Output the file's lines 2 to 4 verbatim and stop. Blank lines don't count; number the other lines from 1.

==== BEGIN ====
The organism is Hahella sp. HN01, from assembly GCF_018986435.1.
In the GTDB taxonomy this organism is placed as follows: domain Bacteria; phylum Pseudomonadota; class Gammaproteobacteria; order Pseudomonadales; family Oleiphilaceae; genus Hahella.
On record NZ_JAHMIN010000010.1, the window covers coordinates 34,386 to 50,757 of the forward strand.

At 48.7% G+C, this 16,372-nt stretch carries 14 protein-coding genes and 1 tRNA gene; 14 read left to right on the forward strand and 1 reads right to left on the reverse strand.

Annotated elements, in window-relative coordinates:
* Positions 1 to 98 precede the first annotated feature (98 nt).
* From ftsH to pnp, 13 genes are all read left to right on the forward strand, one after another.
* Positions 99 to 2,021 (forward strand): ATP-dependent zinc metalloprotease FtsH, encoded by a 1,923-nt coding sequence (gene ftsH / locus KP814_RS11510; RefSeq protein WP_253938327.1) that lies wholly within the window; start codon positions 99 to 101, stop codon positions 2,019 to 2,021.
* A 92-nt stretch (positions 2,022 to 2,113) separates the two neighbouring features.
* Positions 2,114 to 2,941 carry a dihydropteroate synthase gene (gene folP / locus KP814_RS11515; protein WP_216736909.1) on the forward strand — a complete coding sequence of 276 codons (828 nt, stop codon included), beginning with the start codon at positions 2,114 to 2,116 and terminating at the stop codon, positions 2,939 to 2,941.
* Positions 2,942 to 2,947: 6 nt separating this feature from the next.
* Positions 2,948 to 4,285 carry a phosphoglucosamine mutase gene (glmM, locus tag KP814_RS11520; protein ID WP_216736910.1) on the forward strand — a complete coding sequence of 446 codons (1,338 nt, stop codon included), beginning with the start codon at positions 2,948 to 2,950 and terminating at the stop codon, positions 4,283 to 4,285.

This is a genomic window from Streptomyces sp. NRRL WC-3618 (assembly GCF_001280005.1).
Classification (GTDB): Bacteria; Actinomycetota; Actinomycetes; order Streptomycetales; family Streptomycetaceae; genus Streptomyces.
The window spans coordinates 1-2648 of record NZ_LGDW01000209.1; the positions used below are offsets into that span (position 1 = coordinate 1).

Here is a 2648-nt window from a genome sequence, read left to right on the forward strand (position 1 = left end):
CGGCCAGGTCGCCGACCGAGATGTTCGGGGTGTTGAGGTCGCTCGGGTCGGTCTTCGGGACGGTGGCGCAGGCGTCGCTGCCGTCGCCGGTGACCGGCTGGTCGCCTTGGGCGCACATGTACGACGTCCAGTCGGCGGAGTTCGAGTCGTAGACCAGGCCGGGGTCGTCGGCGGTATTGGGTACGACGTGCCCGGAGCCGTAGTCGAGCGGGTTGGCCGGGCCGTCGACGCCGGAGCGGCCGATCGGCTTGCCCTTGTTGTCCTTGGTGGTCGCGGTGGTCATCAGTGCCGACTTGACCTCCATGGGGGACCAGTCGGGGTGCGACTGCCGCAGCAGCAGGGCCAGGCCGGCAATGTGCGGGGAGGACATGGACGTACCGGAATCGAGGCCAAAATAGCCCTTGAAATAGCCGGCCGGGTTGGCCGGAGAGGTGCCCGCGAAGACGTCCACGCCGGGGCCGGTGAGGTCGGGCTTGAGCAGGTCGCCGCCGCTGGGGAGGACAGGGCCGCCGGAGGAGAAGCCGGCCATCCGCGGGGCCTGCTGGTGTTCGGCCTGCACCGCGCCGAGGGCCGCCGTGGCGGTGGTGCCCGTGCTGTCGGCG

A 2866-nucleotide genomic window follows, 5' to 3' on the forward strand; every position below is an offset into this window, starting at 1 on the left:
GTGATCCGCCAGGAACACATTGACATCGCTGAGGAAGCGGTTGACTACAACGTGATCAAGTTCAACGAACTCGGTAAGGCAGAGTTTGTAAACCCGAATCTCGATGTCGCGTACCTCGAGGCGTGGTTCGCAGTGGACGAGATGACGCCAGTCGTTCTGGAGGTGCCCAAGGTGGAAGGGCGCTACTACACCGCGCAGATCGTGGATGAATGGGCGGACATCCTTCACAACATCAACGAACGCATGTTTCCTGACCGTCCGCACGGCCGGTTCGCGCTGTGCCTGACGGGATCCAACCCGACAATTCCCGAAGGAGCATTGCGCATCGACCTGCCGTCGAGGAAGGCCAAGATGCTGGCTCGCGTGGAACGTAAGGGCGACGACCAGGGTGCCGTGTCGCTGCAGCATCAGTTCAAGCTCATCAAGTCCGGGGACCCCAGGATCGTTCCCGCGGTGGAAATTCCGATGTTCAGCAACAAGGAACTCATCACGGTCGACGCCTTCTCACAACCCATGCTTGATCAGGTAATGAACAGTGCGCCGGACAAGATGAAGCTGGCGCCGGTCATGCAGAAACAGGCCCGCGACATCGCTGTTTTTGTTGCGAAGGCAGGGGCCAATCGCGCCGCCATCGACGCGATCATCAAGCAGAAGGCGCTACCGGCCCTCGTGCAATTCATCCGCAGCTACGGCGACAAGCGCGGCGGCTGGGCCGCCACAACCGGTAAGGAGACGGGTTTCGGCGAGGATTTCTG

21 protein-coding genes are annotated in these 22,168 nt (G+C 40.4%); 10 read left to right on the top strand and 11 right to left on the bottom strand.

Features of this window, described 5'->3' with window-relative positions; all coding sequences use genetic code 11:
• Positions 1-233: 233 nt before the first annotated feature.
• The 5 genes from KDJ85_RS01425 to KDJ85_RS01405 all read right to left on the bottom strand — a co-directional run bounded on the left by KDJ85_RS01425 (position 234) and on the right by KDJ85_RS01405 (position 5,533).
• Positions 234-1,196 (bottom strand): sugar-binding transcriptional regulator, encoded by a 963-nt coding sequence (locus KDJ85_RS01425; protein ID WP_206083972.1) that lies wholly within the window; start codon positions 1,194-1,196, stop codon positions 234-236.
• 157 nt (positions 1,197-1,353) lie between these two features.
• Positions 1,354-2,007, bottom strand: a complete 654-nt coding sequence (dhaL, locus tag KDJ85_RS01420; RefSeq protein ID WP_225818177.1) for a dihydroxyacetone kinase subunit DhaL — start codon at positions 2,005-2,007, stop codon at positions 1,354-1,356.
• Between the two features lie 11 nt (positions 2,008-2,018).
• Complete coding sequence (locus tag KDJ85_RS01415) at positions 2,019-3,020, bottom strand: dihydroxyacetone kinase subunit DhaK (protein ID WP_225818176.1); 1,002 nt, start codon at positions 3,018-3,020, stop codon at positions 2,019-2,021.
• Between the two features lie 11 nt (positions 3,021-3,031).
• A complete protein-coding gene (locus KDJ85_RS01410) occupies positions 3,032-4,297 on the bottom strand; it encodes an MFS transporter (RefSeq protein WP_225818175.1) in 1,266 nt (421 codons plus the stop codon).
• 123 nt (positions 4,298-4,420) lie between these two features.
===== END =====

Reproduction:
In the GTDB taxonomy this organism is placed as follows: domain Bacteria; phylum Pseudomonadota; class Gammaproteobacteria; order Pseudomonadales; family Oleiphilaceae; genus Hahella.
On record NZ_JAHMIN010000010.1, the window covers coordinates 34,386 to 50,757 of the forward strand.

At 48.7% G+C, this 16,372-nt stretch carries 14 protein-coding genes and 1 tRNA gene; 14 read left to right on the forward strand and 1 reads right to left on the reverse strand.